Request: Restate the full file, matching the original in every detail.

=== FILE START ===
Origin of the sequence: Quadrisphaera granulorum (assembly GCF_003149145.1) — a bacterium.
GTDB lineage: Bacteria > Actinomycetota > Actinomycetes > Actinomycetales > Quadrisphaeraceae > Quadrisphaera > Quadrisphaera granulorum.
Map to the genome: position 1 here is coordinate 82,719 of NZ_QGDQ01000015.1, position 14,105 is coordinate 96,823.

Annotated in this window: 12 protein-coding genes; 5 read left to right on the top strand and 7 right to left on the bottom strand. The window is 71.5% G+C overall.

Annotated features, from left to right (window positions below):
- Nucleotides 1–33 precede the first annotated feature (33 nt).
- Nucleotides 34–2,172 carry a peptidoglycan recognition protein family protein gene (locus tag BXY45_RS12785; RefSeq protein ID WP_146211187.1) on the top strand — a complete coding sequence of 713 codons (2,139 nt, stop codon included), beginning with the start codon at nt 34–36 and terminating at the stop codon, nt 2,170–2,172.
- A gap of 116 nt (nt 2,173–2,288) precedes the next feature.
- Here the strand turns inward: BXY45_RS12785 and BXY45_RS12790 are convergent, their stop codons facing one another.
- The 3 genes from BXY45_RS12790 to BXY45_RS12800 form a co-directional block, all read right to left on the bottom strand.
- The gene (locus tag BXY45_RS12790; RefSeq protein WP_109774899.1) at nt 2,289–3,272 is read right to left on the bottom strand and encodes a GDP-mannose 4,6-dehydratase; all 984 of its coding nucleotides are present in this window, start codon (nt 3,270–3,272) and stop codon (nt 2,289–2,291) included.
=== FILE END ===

Origin of the sequence: Quadrisphaera granulorum (assembly GCF_003149145.1) — a bacterium.
GTDB lineage: Bacteria > Actinomycetota > Actinomycetes > Actinomycetales > Quadrisphaeraceae > Quadrisphaera > Quadrisphaera granulorum.
Map to the genome: position 1 here is coordinate 82,719 of NZ_QGDQ01000015.1, position 14,105 is coordinate 96,823.

Annotated in this window: 12 protein-coding genes; 5 read left to right on the top strand and 7 right to left on the bottom strand. The window is 71.5% G+C overall.

Annotated features, from left to right (window positions below):
- Nucleotides 1–33 precede the first annotated feature (33 nt).
- Nucleotides 34–2,172 carry a peptidoglycan recognition protein family protein gene (locus tag BXY45_RS12785; RefSeq protein ID WP_146211187.1) on the top strand — a complete coding sequence of 713 codons (2,139 nt, stop codon included), beginning with the start codon at nt 34–36 and terminating at the stop codon, nt 2,170–2,172.
- A gap of 116 nt (nt 2,173–2,288) precedes the next feature.
- Here the strand turns inward: BXY45_RS12785 and BXY45_RS12790 are convergent, their stop codons facing one another.
- The 3 genes from BXY45_RS12790 to BXY45_RS12800 form a co-directional block, all read right to left on the bottom strand.
- The gene (locus tag BXY45_RS12790; RefSeq protein WP_109774899.1) at nt 2,289–3,272 is read right to left on the bottom strand and encodes a GDP-mannose 4,6-dehydratase; all 984 of its coding nucleotides are present in this window, start codon (nt 3,270–3,272) and stop codon (nt 2,289–2,291) included.